Before the car accident, I was busy leading the big projects, travelling here and there. Running around trying to change the world can make a person miss the beauty of “ordinary” things.
Injuries and pain are indescribably worse. You finally have time to see, but barely have the energy to look.
But – oh – it’s worth the effort!
To see one’s surroundings with new and grateful eyes.
To take joy in the small moments.
To be open to small patches of everyday glory.
Snow on evergreens. The first snow makes the garden beautiful, day and night.
The late sun. Late afternoon sunlight shining on wood floors is magical. And when the late sun hits the wavy glass sidelights in the front door of our old farmhouse, it’s wondrous.
My husband’s truant socks. He has tons of single socks and we spend time searching for their matches.I used to get irritated by this. Or by newspapers strewn across the breakfast table. (Or his overlooking my small attempts to ‘cheer up’ our house.)
Now, I call them “signs of life”. And I give thanks for having someone kind, funny and loving to share my everyday life with. (And I try to assemble the newspapers without muttering.)
Freshly washed sheets. There’s luxury in the smell and feel of freshly washed cotton sheets although they’ve been used and washed many times.
The old wool blanket. “Canadiana”, for sure, itwould be worth something, unstained. Do I care about the stain? No. I love this blanket for its brilliant stripes – and for having survived decades of use.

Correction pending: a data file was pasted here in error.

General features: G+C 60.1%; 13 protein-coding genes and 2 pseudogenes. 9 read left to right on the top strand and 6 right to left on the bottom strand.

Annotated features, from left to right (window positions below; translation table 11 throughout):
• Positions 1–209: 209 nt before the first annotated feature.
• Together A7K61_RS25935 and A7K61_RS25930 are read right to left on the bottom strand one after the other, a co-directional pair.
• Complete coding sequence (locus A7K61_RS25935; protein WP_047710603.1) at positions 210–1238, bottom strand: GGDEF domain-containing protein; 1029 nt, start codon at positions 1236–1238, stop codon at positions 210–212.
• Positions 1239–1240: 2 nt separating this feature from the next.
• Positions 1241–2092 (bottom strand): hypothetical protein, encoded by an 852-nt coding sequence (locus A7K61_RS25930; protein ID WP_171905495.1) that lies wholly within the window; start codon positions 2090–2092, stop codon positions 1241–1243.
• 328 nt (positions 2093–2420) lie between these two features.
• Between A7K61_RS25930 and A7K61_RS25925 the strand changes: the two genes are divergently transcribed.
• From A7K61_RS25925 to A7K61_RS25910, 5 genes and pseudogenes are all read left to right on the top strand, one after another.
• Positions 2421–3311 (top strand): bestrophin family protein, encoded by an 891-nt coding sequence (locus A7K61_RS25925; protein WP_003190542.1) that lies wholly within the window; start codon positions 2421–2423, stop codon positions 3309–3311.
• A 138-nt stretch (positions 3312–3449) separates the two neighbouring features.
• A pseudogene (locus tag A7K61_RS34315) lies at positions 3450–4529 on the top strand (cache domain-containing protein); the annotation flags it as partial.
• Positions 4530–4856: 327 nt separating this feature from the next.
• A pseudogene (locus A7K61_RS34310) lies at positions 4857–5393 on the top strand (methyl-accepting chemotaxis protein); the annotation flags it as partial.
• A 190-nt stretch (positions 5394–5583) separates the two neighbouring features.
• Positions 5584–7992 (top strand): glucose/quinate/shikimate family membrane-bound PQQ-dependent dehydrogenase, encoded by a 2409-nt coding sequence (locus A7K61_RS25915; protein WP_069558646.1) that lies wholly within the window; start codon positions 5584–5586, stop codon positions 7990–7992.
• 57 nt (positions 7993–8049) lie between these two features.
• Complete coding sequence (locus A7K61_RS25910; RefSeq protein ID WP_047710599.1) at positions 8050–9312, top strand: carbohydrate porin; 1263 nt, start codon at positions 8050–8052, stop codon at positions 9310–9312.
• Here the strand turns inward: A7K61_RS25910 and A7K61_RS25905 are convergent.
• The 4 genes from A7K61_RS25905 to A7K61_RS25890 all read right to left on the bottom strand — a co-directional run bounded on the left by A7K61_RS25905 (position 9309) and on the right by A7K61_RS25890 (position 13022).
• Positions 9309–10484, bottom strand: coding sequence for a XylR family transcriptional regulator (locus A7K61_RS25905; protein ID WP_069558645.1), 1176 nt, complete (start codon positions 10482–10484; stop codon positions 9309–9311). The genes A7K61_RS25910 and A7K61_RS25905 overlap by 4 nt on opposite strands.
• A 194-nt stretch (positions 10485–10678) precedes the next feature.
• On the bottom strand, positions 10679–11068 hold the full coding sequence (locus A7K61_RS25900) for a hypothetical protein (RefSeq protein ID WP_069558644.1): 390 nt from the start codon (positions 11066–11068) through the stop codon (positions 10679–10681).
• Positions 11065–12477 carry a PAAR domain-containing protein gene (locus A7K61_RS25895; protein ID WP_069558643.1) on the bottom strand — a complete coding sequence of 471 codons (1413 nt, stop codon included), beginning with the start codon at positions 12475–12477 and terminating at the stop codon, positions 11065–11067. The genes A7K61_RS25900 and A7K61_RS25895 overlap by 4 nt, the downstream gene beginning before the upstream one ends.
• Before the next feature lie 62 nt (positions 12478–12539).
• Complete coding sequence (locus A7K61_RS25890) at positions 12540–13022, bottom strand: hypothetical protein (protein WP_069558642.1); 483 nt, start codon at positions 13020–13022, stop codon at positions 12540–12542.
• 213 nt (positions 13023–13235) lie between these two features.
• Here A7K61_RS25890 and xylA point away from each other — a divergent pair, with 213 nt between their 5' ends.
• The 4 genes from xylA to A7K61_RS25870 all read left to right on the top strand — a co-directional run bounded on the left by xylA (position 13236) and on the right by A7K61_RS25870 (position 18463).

Blooming Amaryllis. Bought for 6 bucks, it re-blooms (big red blooms) on long stalks each winter. ‘Nuff said.
Our family’s big mixing bowl. Many apple pies have been mixed up in that beautiful old bowl.
My daughter’s dogs. Sometimes, just the sight of them gladdens my heart. One brownish-black, one white, they’re both tiny dogs with personalities of their own. As I write, they’re stretched out beside me, fast asleep.
Slowing down by choice is great. Being forced to do so is awful.
But in the spirit of lighting a candle and finding my way out of darkness,I’ve been focusing on positives.
And keeping both eyes open for the everyday kind of glory.
This post is dedicated to the caring staff at the pain management centre of Toronto Rehabilitation Hospital. One of the techniques they teach their patients is mindfulness.